“The SBC exists to elicit, combine and direct the energies of Baptists for the propagation of the Gospel,” Endel said, and MWBC’s purpose “is to serve as a means by which affiliated Minnesota-Wisconsin Baptist churches may cooperate together in fulfilling the Great Commission.” When churches opt out of supporting and cooperating with the state and national conventions and entities they miss out on a major benefit of being Southern Baptist.
Other speakers mentioned opportunities that awaited churches and members because of their relationship with MWBC.
— Rick Hedger, multiplying churches catalyst with the Missouri Baptist Convention (MBC), reported that he has a list of 65 partnerships that have taken place between MWBC and MBC churches or associations during the past two years. He urged churches and associations to take advantage of the next three years of the five-year partnership. “Our churches want to be on mission,” he said. “They want to come here and serve alongside you.”
— Scott Dadam, pastor of River of Life Church in Protage, Wis., reported on the 2019 Hands of Hope event in which his church hosted 75 volunteers from seven MWBC churches. The volunteers did various service projects around the community and also helped Dadam’s church with outreach. All MWBC churches are welcome to participate in the annual project.
— Joshua Whetstine, SEND City missionary for the Twin Cities, reported that 11 new churches were planted during the past year and eight more are already scheduled to plant in 2020. His goal is to see 60 sustainable, indigenous and engaged churches planted during five years.
— Charles Harvey, director of doctor of ministry program for Southeastern Baptist Theological Seminary, reported that five people in the first MWBC doctoral cohort are expected to graduate and a second cohort will be started soon. This partnership is providing a lower-cost mostly online opportunity for M-W Baptists to earn a seminary doctorate.
— Penny Reedy, MWBC kids ministry director, promoted MWBC’s May 30, 2020, Equip Kids Ministry Conference at the Metropolis Resort and Conference Center in Eau Claire, Wis. The all-day conference is only $29 through the end of the year and hotel rooms are discounted.
— Dave Wedekind, MWBC disaster relief co-director, said there were four training events and four disaster responses during 2019. He encouraged M-W Baptists to take advantage of the training opportunities in 2020 as well as opportunities to serve as disasters arise.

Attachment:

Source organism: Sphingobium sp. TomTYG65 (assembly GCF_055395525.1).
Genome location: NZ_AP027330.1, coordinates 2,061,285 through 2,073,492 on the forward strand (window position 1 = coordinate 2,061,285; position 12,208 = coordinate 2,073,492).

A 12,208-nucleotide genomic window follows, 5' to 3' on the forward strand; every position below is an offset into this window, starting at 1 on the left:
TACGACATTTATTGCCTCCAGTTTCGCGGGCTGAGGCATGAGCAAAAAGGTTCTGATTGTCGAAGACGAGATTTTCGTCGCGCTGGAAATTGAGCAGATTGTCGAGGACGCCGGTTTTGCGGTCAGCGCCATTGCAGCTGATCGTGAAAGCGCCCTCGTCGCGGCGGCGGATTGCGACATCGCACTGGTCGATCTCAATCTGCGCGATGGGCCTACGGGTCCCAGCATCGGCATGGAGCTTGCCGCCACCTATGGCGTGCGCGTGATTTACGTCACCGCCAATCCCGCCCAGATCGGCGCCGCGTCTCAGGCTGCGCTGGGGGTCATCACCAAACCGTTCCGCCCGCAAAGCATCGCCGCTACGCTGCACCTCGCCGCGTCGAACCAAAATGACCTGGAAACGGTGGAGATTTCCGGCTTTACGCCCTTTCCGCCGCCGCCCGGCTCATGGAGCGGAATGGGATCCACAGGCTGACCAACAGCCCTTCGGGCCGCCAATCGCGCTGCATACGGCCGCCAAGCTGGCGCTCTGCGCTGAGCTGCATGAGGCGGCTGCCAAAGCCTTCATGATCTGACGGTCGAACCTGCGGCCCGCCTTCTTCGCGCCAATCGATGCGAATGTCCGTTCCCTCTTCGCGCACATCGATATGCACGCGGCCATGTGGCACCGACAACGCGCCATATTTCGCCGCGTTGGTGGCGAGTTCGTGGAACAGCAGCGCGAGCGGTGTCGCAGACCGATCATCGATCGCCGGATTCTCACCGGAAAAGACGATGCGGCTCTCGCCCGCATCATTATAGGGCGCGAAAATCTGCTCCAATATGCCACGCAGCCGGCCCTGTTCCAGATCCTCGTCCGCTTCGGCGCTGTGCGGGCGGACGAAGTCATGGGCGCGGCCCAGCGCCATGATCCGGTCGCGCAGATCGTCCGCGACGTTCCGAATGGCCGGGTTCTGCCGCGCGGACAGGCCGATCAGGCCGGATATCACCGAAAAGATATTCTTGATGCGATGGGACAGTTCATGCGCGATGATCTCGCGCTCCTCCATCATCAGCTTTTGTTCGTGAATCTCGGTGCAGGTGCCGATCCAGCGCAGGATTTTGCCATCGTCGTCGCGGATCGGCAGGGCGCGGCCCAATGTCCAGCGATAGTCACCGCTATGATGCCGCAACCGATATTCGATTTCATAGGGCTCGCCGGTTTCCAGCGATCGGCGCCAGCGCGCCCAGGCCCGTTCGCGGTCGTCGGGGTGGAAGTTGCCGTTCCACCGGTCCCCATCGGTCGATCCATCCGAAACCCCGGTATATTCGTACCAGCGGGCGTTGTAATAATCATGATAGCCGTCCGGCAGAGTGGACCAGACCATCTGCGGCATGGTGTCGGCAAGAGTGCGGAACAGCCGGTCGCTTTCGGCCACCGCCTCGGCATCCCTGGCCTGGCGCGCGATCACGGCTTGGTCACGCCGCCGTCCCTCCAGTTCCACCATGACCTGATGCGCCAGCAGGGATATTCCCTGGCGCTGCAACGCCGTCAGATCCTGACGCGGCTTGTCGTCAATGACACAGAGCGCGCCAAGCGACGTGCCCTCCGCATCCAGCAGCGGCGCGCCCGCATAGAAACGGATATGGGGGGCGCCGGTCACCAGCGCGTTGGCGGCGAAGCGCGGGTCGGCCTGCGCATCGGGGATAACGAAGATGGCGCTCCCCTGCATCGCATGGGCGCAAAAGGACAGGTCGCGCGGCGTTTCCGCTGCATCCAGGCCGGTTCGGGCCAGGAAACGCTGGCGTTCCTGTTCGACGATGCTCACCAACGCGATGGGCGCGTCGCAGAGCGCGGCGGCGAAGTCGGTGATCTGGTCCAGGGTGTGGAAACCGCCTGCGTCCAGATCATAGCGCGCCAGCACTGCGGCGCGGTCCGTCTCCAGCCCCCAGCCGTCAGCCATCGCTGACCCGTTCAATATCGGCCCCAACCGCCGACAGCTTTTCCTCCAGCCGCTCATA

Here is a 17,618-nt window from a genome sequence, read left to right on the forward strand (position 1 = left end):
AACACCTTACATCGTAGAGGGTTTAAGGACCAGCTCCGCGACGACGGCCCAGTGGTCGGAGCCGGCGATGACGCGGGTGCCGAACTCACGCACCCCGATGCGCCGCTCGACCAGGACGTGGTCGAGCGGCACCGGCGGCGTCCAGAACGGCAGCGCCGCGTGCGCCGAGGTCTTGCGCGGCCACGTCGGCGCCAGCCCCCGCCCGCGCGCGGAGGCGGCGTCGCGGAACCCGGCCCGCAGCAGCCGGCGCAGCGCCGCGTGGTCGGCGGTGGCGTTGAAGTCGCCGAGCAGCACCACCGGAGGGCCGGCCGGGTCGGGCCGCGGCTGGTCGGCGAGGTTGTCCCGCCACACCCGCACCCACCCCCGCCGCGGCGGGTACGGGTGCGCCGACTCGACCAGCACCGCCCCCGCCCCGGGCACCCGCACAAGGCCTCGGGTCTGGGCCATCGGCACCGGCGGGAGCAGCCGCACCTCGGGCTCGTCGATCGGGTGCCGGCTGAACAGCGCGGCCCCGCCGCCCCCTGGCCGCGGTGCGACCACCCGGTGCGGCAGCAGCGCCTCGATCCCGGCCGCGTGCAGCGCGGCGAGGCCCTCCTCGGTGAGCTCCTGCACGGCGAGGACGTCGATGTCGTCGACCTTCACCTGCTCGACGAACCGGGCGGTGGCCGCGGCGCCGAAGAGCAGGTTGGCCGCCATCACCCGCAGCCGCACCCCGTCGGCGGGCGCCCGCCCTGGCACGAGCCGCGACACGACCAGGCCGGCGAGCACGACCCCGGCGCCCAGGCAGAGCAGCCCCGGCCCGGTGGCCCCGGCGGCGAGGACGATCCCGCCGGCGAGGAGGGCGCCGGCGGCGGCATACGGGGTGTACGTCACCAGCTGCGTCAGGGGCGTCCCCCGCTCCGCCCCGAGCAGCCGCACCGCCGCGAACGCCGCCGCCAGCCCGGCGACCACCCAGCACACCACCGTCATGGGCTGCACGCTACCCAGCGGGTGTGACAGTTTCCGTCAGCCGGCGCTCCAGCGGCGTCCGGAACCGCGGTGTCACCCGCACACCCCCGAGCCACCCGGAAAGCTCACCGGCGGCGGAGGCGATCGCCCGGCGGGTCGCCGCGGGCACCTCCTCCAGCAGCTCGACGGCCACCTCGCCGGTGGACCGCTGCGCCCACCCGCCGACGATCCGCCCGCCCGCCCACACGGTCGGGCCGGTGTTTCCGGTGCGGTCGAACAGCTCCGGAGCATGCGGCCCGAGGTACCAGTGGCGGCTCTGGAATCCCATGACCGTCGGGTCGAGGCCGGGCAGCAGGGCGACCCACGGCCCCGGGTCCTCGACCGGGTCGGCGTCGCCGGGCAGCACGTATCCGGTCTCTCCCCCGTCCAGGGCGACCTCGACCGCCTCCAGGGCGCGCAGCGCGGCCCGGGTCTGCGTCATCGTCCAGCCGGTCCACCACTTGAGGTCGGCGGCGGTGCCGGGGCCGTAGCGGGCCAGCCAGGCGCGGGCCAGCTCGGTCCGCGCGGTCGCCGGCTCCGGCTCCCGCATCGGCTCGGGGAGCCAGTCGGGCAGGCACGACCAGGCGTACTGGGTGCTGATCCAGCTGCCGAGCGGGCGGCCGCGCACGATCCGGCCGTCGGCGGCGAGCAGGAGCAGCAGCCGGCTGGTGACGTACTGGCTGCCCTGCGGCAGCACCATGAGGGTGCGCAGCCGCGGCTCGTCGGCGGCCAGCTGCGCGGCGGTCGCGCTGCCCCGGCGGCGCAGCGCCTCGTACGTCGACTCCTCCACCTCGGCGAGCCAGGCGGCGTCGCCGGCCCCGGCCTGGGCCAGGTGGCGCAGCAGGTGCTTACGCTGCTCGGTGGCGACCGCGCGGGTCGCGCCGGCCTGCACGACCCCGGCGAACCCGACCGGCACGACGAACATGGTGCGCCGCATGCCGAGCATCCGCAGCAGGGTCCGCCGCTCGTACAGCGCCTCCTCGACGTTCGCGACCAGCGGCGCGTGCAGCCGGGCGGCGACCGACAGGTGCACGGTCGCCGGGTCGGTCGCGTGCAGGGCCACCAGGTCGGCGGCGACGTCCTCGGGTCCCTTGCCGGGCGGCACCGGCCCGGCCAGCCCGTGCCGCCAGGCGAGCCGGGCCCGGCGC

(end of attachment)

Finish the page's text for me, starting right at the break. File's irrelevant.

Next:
— Chris Phillips, associate pastor of children and students at Trinity Baptist in Reedsburg, Wis., and MWBC student ministry director, said, “If we are going to reach the Northlands, we need to reach students.” MWBC offers an annual Called Out event that some churches have used as their kick-off event for beginning a new youth group, he said. The 2019 event registered 147 people from 11 churches. He encouraged each MWBC church to consider participating in this annual opportunity.
Other meetings held in conjunction with the MWBC annual meeting brought a synergy to the weekend.
— Joshua Whetstine led the MWBC church planters meeting on Thursday, which helped bring a large percentage of new planters to the annual meeting.
— The Pastors’ Conference took place on Friday morning with a lecture series by Southeastern Seminary preaching professor Jim Shaddix on decisional preaching. This event was attended by about 50 people.
— The convention hosted a special luncheon that drew more than 40 pastors’ wives to fellowship together around small tables in informal conversation.
— The MWBC Woman’s Missionary Union conducted their annual meeting and elected new officers including Gwendolyn Sutton of Monumental Baptist Church in Milwaukee as their new president. Cindy Vang had served four years in the role.
Next year’s annual meeting will be Oct. 3-24 at Ebenezer Community Church in Brooklyn Park, Minn. Jonathan Woodyard will preach the convention sermon. Alternate preacher is Ben Bolin, pastor of Calvary Church in New Prague, Minn.